POV: Hooligan Sparrow
http://www.pbs.org/pov/hooligansparrow/ - The site includes a general discussion guide with additional activity ideas and links to resources related to preserving basic human rights in China.

POV: Media Literacy Questions for Analyzing POV Films
This list of questions provides a useful starting point for leading rich discussions that challenge students to think critically about documentaries.

American Civil Liberties Union
www.aclu.org - This organization defends individuals' rights to free speech, even (or especially) when that speech is offensive or not popular.

Constitution of the People's Republic of China
http://en.people.cn/constitution/constitution.html - This page offers an English version of China's constitution.

U.S. Constitution
http://usconstitution.net/ - This site includes explanations for students at multiple grade levels.


Common Core State Standards for English Language Arts & Literacy in History/Social Studies, Science, and Technical Subjects (http://www.corestandards.org/assets/CCSSI_ELA%20Standards.pdf)

SL.9-10.1, 11-12.1 Initiate and participate effectively in a range of collaborative discussions (one-on-one, in groups and teacher-led) with diverse partners on grade-level topics, texts and issues, building on others' ideas and expressing their own clearly and persuasively.

SL.9-10.2 Integrate multiple sources of information presented in diverse media or formats (e.g., visually, quantitatively, orally), evaluating the credibility and accuracy of each source and noting any discrepancies among the data.

SL.11-12.2 Integrate multiple sources of information presented in diverse formats and media (e.g., visually, quantitatively, orally) in order to make informed decisions and solve problems, evaluating the credibility and accuracy of each source and noting any discrepancies among the data.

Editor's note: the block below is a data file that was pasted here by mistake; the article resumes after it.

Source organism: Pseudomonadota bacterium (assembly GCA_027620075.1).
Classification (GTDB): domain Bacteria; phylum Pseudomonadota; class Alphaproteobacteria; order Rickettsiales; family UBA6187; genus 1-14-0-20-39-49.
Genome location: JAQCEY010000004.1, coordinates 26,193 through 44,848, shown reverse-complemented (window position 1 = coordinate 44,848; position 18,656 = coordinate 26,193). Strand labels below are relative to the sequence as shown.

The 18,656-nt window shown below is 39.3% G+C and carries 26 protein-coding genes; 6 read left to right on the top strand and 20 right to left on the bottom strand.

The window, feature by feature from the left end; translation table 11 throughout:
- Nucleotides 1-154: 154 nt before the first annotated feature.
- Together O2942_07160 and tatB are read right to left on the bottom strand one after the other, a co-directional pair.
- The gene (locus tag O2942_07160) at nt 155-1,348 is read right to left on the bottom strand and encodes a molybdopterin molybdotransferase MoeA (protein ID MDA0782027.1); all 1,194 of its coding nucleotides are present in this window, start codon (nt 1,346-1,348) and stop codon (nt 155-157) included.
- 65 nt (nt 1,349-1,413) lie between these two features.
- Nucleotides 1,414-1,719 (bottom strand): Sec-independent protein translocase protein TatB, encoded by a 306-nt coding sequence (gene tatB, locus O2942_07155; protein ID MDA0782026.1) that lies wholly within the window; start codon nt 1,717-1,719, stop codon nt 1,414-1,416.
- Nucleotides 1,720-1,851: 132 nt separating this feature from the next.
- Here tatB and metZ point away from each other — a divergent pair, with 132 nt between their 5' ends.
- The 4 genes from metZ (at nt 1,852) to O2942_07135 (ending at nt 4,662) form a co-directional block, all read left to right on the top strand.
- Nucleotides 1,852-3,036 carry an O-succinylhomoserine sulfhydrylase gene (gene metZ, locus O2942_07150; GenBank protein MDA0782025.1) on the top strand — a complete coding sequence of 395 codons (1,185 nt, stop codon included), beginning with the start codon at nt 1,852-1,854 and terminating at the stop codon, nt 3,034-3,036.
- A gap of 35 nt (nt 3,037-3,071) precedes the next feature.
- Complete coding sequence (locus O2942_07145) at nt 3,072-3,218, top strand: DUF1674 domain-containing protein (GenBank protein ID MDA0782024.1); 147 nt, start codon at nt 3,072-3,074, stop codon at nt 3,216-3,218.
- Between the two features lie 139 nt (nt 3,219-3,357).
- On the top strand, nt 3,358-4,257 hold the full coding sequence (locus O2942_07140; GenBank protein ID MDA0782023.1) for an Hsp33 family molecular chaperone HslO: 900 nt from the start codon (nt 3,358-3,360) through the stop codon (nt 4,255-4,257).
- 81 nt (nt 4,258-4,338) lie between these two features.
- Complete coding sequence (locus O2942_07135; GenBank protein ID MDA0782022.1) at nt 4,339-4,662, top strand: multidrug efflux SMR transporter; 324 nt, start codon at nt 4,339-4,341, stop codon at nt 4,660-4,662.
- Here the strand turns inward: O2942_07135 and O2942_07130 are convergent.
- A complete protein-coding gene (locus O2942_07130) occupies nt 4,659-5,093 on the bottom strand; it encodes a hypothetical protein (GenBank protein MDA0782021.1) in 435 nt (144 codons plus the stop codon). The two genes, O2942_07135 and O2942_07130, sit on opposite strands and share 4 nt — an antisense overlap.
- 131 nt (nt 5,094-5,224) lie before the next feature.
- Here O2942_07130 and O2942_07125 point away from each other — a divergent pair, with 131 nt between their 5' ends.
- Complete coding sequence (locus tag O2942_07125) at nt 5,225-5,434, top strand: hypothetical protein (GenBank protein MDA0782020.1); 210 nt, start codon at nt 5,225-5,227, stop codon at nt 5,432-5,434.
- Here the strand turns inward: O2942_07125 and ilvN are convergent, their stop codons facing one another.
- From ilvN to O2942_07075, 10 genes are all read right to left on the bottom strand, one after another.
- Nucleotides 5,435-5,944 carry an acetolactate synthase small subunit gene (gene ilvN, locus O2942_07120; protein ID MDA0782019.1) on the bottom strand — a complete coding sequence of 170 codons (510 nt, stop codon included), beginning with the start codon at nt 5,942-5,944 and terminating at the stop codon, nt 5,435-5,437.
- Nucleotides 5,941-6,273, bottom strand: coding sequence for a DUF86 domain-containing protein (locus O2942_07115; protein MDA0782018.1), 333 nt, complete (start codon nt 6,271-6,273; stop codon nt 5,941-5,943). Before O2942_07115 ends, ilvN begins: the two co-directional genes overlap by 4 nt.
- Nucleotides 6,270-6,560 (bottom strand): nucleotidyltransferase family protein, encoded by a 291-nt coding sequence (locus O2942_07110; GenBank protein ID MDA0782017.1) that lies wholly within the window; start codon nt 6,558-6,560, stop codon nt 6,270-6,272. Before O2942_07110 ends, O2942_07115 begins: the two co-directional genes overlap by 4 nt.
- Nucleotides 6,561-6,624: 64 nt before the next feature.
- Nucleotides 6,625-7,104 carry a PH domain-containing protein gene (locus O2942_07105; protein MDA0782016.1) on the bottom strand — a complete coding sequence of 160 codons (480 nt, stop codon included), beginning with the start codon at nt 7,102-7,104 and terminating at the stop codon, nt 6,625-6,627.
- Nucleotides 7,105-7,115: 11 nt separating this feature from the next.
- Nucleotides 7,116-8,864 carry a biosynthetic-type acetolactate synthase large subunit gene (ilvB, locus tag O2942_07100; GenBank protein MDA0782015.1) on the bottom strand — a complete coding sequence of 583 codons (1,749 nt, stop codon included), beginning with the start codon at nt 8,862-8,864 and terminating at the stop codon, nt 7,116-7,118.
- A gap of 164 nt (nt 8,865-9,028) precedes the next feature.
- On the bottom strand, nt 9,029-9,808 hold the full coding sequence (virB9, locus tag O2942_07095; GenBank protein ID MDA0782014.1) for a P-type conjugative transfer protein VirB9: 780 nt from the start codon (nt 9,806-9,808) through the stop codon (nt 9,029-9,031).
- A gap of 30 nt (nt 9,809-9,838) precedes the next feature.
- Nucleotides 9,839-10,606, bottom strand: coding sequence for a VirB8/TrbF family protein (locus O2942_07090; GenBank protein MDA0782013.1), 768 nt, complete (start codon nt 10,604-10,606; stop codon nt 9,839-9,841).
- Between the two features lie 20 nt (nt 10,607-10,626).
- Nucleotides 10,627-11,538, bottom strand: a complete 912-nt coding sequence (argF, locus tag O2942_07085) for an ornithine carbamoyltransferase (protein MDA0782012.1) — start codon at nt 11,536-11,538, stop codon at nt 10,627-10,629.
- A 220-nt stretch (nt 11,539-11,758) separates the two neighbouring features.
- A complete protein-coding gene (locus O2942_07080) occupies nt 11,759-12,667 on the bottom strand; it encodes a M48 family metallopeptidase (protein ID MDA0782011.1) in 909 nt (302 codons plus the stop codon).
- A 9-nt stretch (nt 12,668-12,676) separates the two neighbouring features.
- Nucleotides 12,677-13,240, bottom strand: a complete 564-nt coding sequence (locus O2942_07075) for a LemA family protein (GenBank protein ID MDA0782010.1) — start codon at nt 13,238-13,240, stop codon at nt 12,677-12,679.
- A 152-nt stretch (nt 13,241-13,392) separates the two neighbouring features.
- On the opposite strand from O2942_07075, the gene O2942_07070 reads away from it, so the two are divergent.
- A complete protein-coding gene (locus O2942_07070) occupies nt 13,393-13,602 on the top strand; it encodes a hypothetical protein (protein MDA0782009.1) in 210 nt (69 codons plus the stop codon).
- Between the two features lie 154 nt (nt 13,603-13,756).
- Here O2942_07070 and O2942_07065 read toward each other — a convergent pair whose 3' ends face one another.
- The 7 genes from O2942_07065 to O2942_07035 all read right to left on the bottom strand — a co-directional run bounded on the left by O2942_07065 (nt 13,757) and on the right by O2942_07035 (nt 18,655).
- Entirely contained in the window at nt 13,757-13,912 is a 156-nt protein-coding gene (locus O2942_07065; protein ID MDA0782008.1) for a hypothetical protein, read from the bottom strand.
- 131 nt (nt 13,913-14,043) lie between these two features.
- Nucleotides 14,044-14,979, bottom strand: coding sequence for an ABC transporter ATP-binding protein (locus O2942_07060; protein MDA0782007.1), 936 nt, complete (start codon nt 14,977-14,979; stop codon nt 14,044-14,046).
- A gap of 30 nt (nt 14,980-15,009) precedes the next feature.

SL.9-10.4 Present information, findings and supporting evidence clearly, concisely and logically such that listeners can follow the line of reasoning and the organization, development, substance and style are appropriate to purpose, audience and task.

SL.11-12.4 Present information, findings and supporting evidence, conveying a clear and distinct perspective, such that listeners can follow the line of reasoning, alternative or opposing perspectives are addressed and the organization, development, substance and style are appropriate to purpose, audience and a range of formal and informal tasks.

SL.9-10.6, 11-12.6 Adapt speech to a variety of contexts and tasks, demonstrating a command of formal English when indicated or appropriate.

W.9-10.1, 11-12.1 Write arguments to support claims in an analysis of substantive topics or texts, using valid reasoning and relevant and sufficient evidence.

W.9-10.2d Use precise language and domain-specific vocabulary to manage the complexity of the topic

W.11-12.2d Use precise language, domain-specific vocabulary and techniques such as metaphor, simile and analogy to manage the complexity of the topic

W.9-10.4, 11-12.4 Produce clear and coherent writing in which the development, organization and style are appropriate to task, purpose and audience.

W.9-10.9, 11-12.9
Draw evidence from literary or informational texts to support analysis, reflection and research.

Content Knowledge: (http://www2.mcrel.org/compendium/) a compilation of content standards and benchmarks for K-12 curriculum by McREL (Mid-continent Research for Education and Learning).

Language Arts, Standard 1: Uses the general skills and strategies of the writing process.
Language Arts, Standard 2: Uses the stylistic and rhetorical aspects of writing.
Language Arts, Standard 8: Uses listening and speaking strategies for different purposes.
Language Arts, Standard 9: Uses viewing skills and strategies to understand and interpret visual media.
United States History, Standard 31: Understands economic, social and cultural developments in the contemporary United States.

Faith Rogow, Ph.D., is the co-author of The Teacher's Guide to Media Literacy: Critical Thinking in a Multimedia World (Corwin, 2012) and past president of the National Association for Media Literacy Education. She has written discussion guides and lesson plans for more than 250 independent films.